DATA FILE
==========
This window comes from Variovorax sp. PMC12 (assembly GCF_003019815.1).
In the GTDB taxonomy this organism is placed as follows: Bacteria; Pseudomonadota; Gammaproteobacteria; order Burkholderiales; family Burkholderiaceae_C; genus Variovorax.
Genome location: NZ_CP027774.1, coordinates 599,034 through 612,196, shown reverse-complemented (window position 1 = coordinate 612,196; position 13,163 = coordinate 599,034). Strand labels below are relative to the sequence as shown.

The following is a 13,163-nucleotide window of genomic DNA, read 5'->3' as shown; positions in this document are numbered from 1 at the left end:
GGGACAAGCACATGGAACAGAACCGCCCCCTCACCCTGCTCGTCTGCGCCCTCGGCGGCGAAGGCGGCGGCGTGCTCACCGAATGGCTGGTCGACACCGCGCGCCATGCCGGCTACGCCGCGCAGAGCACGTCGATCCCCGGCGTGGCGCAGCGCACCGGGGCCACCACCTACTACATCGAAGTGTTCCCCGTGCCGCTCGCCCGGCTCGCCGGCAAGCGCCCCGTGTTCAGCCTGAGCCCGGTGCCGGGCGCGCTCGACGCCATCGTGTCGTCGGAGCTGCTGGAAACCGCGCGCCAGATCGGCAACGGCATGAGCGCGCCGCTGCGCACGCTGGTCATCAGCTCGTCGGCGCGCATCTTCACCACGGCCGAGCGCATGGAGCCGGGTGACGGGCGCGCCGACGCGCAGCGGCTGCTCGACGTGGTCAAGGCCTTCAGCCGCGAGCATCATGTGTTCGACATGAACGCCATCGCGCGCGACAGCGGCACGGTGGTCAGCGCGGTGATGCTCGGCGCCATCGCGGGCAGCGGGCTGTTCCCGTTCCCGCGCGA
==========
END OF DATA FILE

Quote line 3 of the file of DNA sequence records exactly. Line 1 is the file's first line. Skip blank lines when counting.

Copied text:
Genome location: NZ_CP027774.1, coordinates 599,034 through 612,196, shown reverse-complemented (window position 1 = coordinate 612,196; position 13,163 = coordinate 599,034). Strand labels below are relative to the sequence as shown.